Though beauty ideals change with trends and seasons, they’re often concerned with conforming to traditional ideas about gender and sexuality — how “men” and “women” ought to look, or how to make us more desirable to the “opposite sex”.
As a researcher at the University of Melbourne, I’d know. I’ve dug deep into the world of beauty culture and how hair and beauty salons can impact our identities. Most recently, I've interviewed and surveyed countless people to understand how our beauty routines impact our identities.
While I didn’t set out to explore the relationship between beauty culture and queer identity specifically, as I progressed, I discovered that hair and beauty rituals are incredibly significant to LGBTQIA+ people’s sense of self and identity.
But that’s not because they’re buying into the prevailing heteronormative beauty ideals. Rather, the LGBTQIA+ community has created their own version of “queer beauty”, often challenging — or completely rejecting — traditional beauty ideals and instead seeking out hairstyles and makeup trends that subvert traditional expectations.
What Is “Queer Beauty”?
Obviously, queerness is more than skin deep. However, when it comes to appearances, many LGBTQIA+ people find themselves in a bind. While there are no “right” ways to signal queerness, being able to be recognised as queer by other LGBTQIA+ people goes a long way — it can help queer people make friends, find romantic partners, and validate their identities. But how exactly do LGBTQIA+ people signal this queerness?
One queer non-binary person I interviewed, Sage*, told me: “the idea of ‘I don’t fit in a box’ has always been what I’ve tried to express…with how I present”. Sage was assigned female at birth and as a young person, had long hair. With their initial gender presentation, they felt like they were invisible in the queer community and that people judged them as not “queer enough”.
But when they cut their hair short for the first time, they said it was for “the queer community gaze” — not the male gaze. As Sage reflected, “salon workers were telling me, ‘Oh, but boys won’t like you looking like this.’” For Sage, that was the whole point.
While that's not to say that cutting your hair short is a queer-coded action, there's a particular emphasis in queer beauty on questioning identity boxes. Because being straight and gender-conforming is still considered the norm, many straight cisgender people take the identity boxes that they have been assigned for granted. In contrast, most LGBTQIA+ people inevitably reflect on questions about identity in relation to their appearance, and how they are received in the world.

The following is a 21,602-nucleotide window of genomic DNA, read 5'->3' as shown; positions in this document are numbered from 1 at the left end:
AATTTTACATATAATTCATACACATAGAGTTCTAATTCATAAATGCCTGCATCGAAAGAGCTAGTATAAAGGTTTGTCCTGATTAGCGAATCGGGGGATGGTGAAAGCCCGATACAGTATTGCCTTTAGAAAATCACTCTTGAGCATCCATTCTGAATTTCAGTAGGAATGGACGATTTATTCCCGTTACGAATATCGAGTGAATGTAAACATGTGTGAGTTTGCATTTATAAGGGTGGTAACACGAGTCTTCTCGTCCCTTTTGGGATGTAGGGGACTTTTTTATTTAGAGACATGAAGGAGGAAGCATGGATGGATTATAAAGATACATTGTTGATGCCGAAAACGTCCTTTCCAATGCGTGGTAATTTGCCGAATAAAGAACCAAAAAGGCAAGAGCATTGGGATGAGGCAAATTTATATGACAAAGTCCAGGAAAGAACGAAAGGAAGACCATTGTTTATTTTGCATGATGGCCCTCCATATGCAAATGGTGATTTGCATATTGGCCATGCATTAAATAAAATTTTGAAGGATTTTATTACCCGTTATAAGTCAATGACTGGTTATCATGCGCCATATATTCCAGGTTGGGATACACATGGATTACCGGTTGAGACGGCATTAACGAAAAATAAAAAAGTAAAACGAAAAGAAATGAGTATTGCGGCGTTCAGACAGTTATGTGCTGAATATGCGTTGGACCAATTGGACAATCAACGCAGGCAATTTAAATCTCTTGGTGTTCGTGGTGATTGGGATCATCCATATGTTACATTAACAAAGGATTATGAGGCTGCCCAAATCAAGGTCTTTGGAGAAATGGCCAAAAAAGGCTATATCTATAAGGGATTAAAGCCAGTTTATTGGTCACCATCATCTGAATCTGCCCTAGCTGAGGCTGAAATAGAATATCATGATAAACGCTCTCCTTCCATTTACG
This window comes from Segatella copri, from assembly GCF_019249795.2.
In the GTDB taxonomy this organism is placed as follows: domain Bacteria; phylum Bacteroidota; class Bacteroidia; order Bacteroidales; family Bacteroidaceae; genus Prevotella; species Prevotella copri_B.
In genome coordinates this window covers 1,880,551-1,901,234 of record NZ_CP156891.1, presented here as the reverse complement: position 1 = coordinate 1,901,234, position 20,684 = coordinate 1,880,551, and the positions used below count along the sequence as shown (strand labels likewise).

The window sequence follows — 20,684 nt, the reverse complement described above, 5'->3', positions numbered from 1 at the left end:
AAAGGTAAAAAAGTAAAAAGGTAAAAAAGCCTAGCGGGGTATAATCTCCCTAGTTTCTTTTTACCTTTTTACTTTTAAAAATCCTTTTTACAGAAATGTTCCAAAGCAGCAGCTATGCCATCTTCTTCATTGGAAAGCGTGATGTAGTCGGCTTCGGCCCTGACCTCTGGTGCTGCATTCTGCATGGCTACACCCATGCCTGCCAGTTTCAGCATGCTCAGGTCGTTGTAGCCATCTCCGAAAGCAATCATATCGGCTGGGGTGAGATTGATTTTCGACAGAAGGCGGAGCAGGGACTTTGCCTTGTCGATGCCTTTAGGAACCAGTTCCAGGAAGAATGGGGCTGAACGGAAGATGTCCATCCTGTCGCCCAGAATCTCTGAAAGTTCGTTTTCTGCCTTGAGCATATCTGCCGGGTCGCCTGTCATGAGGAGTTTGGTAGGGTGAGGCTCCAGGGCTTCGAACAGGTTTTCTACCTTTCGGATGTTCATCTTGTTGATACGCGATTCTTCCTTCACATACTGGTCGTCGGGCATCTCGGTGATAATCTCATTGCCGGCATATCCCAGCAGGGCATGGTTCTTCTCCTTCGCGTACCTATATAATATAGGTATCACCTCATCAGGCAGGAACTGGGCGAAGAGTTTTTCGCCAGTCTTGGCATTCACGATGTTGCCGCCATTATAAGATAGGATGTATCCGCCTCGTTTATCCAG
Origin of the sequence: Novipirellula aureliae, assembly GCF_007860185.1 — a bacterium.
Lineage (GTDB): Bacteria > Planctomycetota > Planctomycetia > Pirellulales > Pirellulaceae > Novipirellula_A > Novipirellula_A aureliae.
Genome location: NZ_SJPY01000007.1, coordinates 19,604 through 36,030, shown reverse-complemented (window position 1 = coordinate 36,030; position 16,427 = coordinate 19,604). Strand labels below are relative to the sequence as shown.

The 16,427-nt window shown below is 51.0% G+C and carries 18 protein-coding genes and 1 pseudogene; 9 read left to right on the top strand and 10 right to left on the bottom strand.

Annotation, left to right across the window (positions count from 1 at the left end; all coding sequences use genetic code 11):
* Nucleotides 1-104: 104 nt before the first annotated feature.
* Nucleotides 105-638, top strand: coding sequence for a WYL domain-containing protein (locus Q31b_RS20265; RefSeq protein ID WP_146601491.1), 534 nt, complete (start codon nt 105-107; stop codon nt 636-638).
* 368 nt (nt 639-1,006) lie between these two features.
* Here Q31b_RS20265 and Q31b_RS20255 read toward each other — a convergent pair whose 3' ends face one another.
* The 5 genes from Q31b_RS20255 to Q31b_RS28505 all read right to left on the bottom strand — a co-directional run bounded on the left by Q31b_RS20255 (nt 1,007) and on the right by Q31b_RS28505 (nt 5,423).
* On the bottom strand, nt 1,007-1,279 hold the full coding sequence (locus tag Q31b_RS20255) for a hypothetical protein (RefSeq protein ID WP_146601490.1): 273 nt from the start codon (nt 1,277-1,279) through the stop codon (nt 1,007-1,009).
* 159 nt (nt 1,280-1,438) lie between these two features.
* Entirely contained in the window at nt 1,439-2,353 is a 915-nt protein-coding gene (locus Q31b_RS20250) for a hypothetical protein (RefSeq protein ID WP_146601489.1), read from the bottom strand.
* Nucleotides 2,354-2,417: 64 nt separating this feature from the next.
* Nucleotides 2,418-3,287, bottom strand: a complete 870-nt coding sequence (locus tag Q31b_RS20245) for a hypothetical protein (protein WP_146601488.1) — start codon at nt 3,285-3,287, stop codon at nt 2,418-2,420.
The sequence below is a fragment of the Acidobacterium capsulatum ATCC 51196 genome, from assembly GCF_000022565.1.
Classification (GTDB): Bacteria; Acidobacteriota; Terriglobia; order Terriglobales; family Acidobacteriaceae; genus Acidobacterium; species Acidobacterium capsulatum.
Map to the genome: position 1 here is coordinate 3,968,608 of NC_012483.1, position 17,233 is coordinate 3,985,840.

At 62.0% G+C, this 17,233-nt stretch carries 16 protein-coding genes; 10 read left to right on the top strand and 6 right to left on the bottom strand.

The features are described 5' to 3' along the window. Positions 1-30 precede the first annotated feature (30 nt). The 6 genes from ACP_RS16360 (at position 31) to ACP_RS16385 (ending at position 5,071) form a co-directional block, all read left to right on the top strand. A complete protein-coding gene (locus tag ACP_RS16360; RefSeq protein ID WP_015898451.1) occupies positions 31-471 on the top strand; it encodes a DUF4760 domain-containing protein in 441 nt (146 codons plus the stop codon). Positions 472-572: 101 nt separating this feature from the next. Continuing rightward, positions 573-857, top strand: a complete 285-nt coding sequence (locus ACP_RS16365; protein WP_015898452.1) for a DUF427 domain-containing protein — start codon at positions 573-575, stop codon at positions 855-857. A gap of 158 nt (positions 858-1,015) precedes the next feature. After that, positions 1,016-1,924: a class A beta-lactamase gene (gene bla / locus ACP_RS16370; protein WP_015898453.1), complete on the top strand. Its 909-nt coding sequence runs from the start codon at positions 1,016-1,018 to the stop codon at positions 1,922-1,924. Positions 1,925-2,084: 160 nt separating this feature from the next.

Is Queer Beauty Always About Subversion?
Not necessarily. Even though there is no such thing as a queer haircut, Sage’s story is a common one in queer communities. It was through cutting their hair short that they felt more able to signal to the world a kind of gender rebellion that had queer ramifications.
But some LGBTQIA+ people can feel caught out by the assumption that queer beauty has to be about subversion. For example, queer femmes might feel like their queerness is invisible because of their feminine presentation.
When we’re talking about LGBTQIA+ experiences, the relationship to beauty also varies widely across different individuals. For example, Ash, a transgender woman said she didn’t want outlandish hair or makeup styles and didn’t want to always signal her transness. “It’s not that I don’t want to talk about it or uncomfortable talking about it, it’s just – it’s just the least important part of me to me,” she said. "It’s my reality, not my identity.”
A queer approach to beauty doesn’t always have to mean subverting expectations of appearance. It might involve taking a more playful and experimental approach that understands beauty practices in terms of self-expression and autonomy, rather than striving to achieve narrow ideals that are about heterosexual attractiveness or gender conformity.
How Can Salons Affirm LGBTQIA+ People’s Identity?
When confronted with a world that constantly reiterates the importance of binary gender and heterosexual attractiveness, it’s vital for queer people to find and assert a personal style that feels right for them and can give them agency over their bodies and identities.
As Jade, a queer woman I interviewed suggested, getting a haircut that feels identity-affirming is particularly crucial for “how you connect with yourself and how you connect with your body”, as well as feeling “autonomy over your body”.